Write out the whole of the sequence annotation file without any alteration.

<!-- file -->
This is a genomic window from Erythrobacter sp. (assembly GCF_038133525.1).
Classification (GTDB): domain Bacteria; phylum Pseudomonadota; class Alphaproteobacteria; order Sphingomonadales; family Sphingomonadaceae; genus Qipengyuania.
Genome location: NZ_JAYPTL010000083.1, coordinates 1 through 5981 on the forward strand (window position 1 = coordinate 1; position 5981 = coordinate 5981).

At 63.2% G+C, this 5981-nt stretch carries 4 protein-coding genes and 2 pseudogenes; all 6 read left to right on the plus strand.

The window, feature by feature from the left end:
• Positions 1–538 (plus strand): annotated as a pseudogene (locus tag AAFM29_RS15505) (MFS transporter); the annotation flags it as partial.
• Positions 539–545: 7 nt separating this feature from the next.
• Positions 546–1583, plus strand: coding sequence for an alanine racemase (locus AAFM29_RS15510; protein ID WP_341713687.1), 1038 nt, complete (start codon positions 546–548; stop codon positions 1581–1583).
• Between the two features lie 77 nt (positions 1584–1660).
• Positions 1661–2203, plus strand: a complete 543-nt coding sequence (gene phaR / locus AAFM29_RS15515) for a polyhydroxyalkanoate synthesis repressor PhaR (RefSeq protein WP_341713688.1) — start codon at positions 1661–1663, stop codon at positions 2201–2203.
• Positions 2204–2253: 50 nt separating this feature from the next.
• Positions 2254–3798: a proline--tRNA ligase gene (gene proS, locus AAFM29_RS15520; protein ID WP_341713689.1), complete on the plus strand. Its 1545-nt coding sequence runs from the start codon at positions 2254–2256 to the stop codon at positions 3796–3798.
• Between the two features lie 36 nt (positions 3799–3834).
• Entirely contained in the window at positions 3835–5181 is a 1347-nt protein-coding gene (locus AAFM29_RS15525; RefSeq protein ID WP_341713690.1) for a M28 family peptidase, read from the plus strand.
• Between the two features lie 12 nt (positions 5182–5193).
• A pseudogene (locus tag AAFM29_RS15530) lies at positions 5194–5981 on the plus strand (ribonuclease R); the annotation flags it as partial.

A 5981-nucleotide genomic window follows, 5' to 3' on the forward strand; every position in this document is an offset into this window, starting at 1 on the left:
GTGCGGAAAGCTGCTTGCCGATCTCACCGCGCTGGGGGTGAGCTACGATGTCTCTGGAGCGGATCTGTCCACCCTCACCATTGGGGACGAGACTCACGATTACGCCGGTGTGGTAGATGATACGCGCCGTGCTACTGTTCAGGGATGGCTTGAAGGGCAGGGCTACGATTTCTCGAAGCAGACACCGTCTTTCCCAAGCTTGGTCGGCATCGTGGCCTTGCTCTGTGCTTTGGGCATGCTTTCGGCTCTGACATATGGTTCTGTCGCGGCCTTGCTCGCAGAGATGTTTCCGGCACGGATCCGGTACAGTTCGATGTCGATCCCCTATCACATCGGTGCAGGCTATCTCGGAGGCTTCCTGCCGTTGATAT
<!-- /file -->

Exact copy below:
This is a genomic window from Erythrobacter sp. (assembly GCF_038133525.1).
Classification (GTDB): domain Bacteria; phylum Pseudomonadota; class Alphaproteobacteria; order Sphingomonadales; family Sphingomonadaceae; genus Qipengyuania.
Genome location: NZ_JAYPTL010000083.1, coordinates 1 through 5981 on the forward strand (window position 1 = coordinate 1; position 5981 = coordinate 5981).

At 63.2% G+C, this 5981-nt stretch carries 4 protein-coding genes and 2 pseudogenes; all 6 read left to right on the plus strand.

The window, feature by feature from the left end:
• Positions 1–538 (plus strand): annotated as a pseudogene (locus tag AAFM29_RS15505) (MFS transporter); the annotation flags it as partial.
• Positions 539–545: 7 nt separating this feature from the next.
• Positions 546–1583, plus strand: coding sequence for an alanine racemase (locus AAFM29_RS15510; protein ID WP_341713687.1), 1038 nt, complete (start codon positions 546–548; stop codon positions 1581–1583).
• Between the two features lie 77 nt (positions 1584–1660).
• Positions 1661–2203, plus strand: a complete 543-nt coding sequence (gene phaR / locus AAFM29_RS15515) for a polyhydroxyalkanoate synthesis repressor PhaR (RefSeq protein WP_341713688.1) — start codon at positions 1661–1663, stop codon at positions 2201–2203.
• Positions 2204–2253: 50 nt separating this feature from the next.
• Positions 2254–3798: a proline--tRNA ligase gene (gene proS, locus AAFM29_RS15520; protein ID WP_341713689.1), complete on the plus strand. Its 1545-nt coding sequence runs from the start codon at positions 2254–2256 to the stop codon at positions 3796–3798.
• Between the two features lie 36 nt (positions 3799–3834).
• Entirely contained in the window at positions 3835–5181 is a 1347-nt protein-coding gene (locus AAFM29_RS15525; RefSeq protein ID WP_341713690.1) for a M28 family peptidase, read from the plus strand.
• Between the two features lie 12 nt (positions 5182–5193).
• A pseudogene (locus tag AAFM29_RS15530) lies at positions 5194–5981 on the plus strand (ribonuclease R); the annotation flags it as partial.

A 5981-nucleotide genomic window follows, 5' to 3' on the forward strand; every position in this document is an offset into this window, starting at 1 on the left:
GTGCGGAAAGCTGCTTGCCGATCTCACCGCGCTGGGGGTGAGCTACGATGTCTCTGGAGCGGATCTGTCCACCCTCACCATTGGGGACGAGACTCACGATTACGCCGGTGTGGTAGATGATACGCGCCGTGCTACTGTTCAGGGATGGCTTGAAGGGCAGGGCTACGATTTCTCGAAGCAGACACCGTCTTTCCCAAGCTTGGTCGGCATCGTGGCCTTGCTCTGTGCTTTGGGCATGCTTTCGGCTCTGACATATGGTTCTGTCGCGGCCTTGCTCGCAGAGATGTTTCCGGCACGGATCCGGTACAGTTCGATGTCGATCCCCTATCACATCGGTGCAGGCTATCTCGGAGGCTTCCTGCCGTTGATAT